Star Wars: The Rise of Skywalker (aka Episode IX)
Director: J.J. Abrams
Writer: Chris Terrio, J.J. Abrams
Sequel to: Star Wars: Episode I – The Phantom Menace, Star Wars: Episode II – Attack of the Clones, Star Wars: Episode III – Revenge of the Sith, Star Wars: Episode IV – A New Hope, Star Wars: Episode V – The Empire Strikes Back, Star Wars: Episode VI – Return of the Jedi, Star Wars: Episode VII – The Force Awakens, Star Wars: Episode VIII – The Last Jedi
Cast: Daisy Ridley, John Boyega, Adam Driver, Oscar Isaac, Kelly Marie Tran, Naomi Ackie, Richard E. Grant, Keri Russell, Joonas Suotamo, Ian McDiarmid, Billy Dee Williams, Carrie Fisher, Mark Hamill, Lupita Nyong’o, Domhnall Gleeson, Anthony Daniels, Greg Grunberg, Shirley Henderson, Billie Lourd, Dominic Monaghan, Warwick Davis, Jodie Comer, Billy Howle
Seen on: 19.12.2019
Rey (Daisy Ridley) finishes her training as a Jedi just in time as the war of the First Order against the galaxy reaches its full height. Together with the resistance, especially Finn (John Boyega) and Poe (Oscar Isaac), it’s time to prepare for the last and biggest battle to decide the fate of the galaxy. It turns out to be a battle filled with unsuspected allies and opponents.
I’m not much of a Star Wars person, but I enjoyed this new wave of the franchise so far. Unfortunately, The Rise of Skywalker was a disappointing mess.
Think of Star Wars what you will, but so far, it has been an epic story that grapples with very fundamental issues. It doesn’t always do that in a thoughtful way and the grappling is sometimes limited to the surface, but so far we got a saga of the fight of good versus evil. The Rise of Skywalker breaks with that. It’s a narrative catastrophe that proceeds from one plot point to the next, not because it makes sense that the story should happen in that way, but because something has to happen while they cram as many references into the film as they possibly can.
It’s just lazy writing – a classic MacGuffin chase that plows through established character development to completely obliterate was has come in the films before. The attempts at humor are cringey at best, the way lines are set-up to be immediately knocked down in the next scene is clumsy and did I mention how they dismantle all the characters? Everything falls apart here if you look at it longer than two seconds. Just as an example: in the last film, Rey’s entire journey was that she doesn’t have some kind of family destiny, her parents were nobody special. But that doesn’t mean that she isn’t special or can’t do great things. In this film, what we get is “oh and by the way, you’re a Palpatine!”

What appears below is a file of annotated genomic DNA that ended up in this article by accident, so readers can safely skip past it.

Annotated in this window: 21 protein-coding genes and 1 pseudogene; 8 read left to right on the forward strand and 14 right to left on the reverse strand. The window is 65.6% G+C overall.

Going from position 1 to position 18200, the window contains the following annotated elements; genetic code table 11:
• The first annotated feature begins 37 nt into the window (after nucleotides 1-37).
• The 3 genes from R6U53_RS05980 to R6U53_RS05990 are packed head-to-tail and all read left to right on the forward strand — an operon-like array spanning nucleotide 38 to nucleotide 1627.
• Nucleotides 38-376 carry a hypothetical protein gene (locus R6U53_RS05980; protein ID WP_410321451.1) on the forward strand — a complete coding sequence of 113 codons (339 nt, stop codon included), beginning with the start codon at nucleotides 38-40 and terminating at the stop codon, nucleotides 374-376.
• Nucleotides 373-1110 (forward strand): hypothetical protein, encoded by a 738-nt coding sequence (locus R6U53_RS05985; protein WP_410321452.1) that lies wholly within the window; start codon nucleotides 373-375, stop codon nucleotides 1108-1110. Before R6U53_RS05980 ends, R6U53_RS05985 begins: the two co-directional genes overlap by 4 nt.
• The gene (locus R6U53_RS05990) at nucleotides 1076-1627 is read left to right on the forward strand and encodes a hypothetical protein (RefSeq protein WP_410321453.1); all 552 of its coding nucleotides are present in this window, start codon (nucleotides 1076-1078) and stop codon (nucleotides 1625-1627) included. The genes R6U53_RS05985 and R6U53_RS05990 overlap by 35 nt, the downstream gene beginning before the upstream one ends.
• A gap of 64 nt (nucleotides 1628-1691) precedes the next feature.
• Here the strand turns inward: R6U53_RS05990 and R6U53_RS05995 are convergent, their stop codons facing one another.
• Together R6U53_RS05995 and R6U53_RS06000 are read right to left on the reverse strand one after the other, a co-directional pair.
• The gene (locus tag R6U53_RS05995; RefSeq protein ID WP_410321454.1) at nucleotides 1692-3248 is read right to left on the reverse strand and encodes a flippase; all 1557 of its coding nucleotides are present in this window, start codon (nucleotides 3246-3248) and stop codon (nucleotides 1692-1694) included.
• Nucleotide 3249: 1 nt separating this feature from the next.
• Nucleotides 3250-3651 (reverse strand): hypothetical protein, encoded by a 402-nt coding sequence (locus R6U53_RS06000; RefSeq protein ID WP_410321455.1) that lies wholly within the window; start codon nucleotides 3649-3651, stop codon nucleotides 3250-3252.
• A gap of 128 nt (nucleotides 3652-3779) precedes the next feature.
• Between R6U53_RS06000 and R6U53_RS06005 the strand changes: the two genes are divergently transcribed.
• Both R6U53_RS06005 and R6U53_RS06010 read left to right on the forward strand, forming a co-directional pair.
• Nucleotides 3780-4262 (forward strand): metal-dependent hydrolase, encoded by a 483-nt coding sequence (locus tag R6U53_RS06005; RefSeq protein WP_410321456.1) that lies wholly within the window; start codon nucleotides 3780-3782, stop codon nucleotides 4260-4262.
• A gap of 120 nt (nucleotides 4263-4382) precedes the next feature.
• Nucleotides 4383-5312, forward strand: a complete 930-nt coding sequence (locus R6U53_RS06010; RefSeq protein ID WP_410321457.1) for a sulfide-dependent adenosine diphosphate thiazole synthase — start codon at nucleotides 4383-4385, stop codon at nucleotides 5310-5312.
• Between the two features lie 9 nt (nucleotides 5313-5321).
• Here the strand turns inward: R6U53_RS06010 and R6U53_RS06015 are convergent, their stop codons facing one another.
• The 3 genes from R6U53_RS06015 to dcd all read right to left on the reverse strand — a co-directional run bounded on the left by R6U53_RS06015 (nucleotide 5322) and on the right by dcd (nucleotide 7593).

And she isn’t the only character the film treats badly. Rose (Kelly Marie Tran) all but disappears. Poe gets an ex (Keri Russell) who is just there to prove that he really is into women, so go away with the obvious chemistry between him and Finn (bad news, dear film, there is such a thing as being bi) [and hey, we get to see a 2 second kiss between two women in the film! CAN YOU SAY GAY RIGHTS!]. Finn has something important to say to Rey, but never actually gets to say it, because ultimately, nobody cares. Hux (Domhnall Gleeson) – so far the most ideologically fascist of the space fascists – works for the resistance suddenly. Leia (Carrie Fisher in archive footage/CGI) just up and dies which immediately saves Kylo Ren (Adam Driver). Speaking of – the film would have been made a million times better if it hadn’t been so obsessed with redeeming Kylo Ren. Just let that fascist mass murderer be evil. Why do we need to get a tearful, romantic redemption for that asshole?
But even if all of that doesn’t bother you, the fact that the film is confusing and has considerable lengths probably will. Maybe it’s different if you’re a huge fan deep into the lore of that universe, but for somebody like me who has seen most of the films, but not all (never saw ep II and III), only saw them once and never went beyond that, I spent much more time in the film being bored than I would have ever expected from a space action flick.
Summarizing: a let-down of an ending.